The latest from Compassion & Choices

Healthcare Advocacy Group Honors Deceased Advocates of CA Medical Aid-in-Dying Law on 5th Anniversary of Brittany Maynard’s Death

Latina Mom with Incurable Cancer Inspired by Maynard who Plans to Move from Nevada to Access CA End of Life Option Act Joins Procession Ceremony with Maynard’s Husband

Hanna Olivas speaks at Day of the Dead

In recognition of  Day of the Dead (Día de los Muertos), Compassion & Choices today honored the memory of deceased advocates of the state’s medical aid-in-dying law on the 5th Anniversary of Brittany Maynard’s passing, a California woman who inspired the law. 

The law, called the End of Life Option Act, gives mentally capable, terminally ill adult Californians with six months or less to live the option to get a doctor’s prescription for medication they can decide to take to die peacefully if their suffering becomes unbearable. Since the law went into effect June 9, 2016 through Dec. 31, 2018, 1,108 people have received prescriptions for medical aid in dying and 807 people (72.8%) have died from ingesting the aid-in-dying medication, according to the California Department of Public Health.

The celebration occurs five years to the day since the death of Brittany Maynard, a 29-year-old California woman who moved to Oregon so she could die peacefully when she could no longer tolerate the suffering caused by a glioblastoma, an aggressive type of brain cancer in 2014. This week, Compassion & Choices released a new video about the legislative success she inspired to advance medical aid-in-dying laws and enlist diverse new advocates. The video is posted at:

“Brittany was able to focus on truly living life because she didn’t have to be terrified of how her dying process might play out,” said her husband, Dan Diaz “She died peacefully thanks to the option of medical aid in dying.”

Advocates from different cultures and different faiths kicked off the Day of the Dead (Día de los Muertos) celebration with a procession at First Unitarian Universalist Church in San Diego led by a moment of prayer. Inside the chapel was a colorful altar with photos of the late Brittany Maynard, Latino advocate Miguel Carrasquillo and other Californians. A moment of silence followed a lighting of candles. 

Hanna Olivas, a 45-year-old mother of four children, spoke about living with a rare form of incurable blood cancer, multiple myeloma since August 2017. Recently, doctors told Hanna she has only months to one year to live. 

When our Lord calls me, I do not want to be connected to machines, catheters and tubes that will cause more pain and vomiting that only debilitate my relatively young 45-year-old body,” said Hanna. “I want to die peacefully, surrounded by my husband and our two sons, two daughters and our precious grandchildren, Dominic and Damien, holding my hand in prayer.”

Hanna and husband, Jerry will soon be leaving their Las Vegas home, to move to southern California, so she can have access to California’s medical aid-in-dying law because Nevada does not have a similar law. 

Amanda Villegas spoke about her late husband, Chris Davis, who suffered horribly before his death in the Inland Empire, despite the fact that medical aid in dying is authorized in California.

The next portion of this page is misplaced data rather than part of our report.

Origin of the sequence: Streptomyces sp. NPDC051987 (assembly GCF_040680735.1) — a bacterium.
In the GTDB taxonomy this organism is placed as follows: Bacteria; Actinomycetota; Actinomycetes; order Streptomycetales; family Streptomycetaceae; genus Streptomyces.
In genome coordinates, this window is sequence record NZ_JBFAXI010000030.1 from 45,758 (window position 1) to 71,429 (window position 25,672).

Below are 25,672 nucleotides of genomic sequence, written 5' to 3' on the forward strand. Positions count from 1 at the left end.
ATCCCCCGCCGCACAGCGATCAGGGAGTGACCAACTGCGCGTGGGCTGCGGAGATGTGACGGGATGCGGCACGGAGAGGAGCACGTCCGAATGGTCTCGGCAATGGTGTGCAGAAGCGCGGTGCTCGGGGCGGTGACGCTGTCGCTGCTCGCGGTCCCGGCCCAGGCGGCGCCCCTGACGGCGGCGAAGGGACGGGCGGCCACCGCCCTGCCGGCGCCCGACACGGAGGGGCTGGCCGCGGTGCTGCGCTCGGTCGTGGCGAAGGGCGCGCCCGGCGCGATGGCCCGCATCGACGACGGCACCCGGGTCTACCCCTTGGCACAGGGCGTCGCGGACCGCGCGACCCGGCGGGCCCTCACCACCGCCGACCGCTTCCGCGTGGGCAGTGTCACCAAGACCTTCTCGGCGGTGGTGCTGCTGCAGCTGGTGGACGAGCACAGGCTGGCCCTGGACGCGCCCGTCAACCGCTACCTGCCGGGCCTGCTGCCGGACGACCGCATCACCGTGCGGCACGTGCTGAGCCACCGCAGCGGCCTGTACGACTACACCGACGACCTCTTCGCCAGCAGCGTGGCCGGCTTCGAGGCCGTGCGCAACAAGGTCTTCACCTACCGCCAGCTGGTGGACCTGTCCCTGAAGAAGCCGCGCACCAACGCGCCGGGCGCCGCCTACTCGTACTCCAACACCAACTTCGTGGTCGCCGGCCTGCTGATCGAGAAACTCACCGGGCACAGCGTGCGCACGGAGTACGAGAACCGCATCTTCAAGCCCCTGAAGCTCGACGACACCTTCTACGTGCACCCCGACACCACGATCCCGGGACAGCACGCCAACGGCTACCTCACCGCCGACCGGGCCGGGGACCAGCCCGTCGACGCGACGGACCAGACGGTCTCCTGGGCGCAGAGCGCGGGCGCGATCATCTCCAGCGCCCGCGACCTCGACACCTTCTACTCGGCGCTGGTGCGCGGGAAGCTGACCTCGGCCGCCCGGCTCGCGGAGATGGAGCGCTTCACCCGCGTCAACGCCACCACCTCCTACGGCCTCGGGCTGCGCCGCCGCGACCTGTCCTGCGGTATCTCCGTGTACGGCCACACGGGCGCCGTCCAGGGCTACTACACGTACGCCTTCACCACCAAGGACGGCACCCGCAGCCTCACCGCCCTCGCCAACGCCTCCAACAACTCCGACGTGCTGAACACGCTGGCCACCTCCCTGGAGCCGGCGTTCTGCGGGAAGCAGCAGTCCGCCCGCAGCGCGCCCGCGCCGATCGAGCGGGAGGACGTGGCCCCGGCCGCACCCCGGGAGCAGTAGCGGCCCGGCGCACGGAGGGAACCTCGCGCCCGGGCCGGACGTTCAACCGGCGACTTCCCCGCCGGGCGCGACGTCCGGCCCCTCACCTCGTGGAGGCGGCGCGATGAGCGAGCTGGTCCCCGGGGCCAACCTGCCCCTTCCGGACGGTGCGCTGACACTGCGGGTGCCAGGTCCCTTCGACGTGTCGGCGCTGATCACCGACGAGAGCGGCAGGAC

“My husband died exactly how he feared most,” said Amanda. “A hospital and a bureaucratic system denied my husband his final wish: to maintain some comfort in his final days, so that he could die gently.”

“Today we honor the memory of strong California advocates who had to fight for what they wanted at the end of life, but in some cases, were not able to get. They did not want anyone else to have to go through the unbearable experience they did,” said Samantha Trad, California State Director, Compassion & Choices. “Three in four Californians, including 68 percent of Latinos in the Golden State support the End of Life Option Act. We must continue working to protect the law and make sure that eligible terminally ill people can access it if they want and do not suffer the way Chris Davis and others have.

“Medical aid in dying involves terminally ill people who would love to live, but they cannot because they are dying – and soon,” said Lisa Heikoff, M.D., a geriatrician from San Diego. “Their actions are carefully thought out, in consultation with their doctor and loved ones.”

“There is nothing more powerful than the presence of love and the freedom of choice in the face of the full human experience – life, death, and everything in between,” said Rev. Elizabeth Semonova,  MSW, MTS; Practice Director & Psychospiritual Guide for Integrated MD Care. “My God neither directs nor judges the choices we make, rather loves us through them all, and calls us to do the same. 

Brittany’s advocacy inspired California, Colorado, the District of Columbia, Hawai‘i, and New Jersey to pass laws authorizing medical aid in dying since she died on Nov. 1, 2014. Thanks to previously passed laws in Oregon, Washington, Vermont and a Montana Supreme Court ruling in a lawsuit filed by Compassion & Choices, nearly one out of five Americans live in a jurisdiction where this end-of-life care option is available. Collectively, these 8 jurisdictions represent 19 percent of the nation’s population and 30 percent of the Latino population.  Medical aid in dying has made headlines among Latinos because of the death of Puerto Rican advocate Miguel Carrasquillo.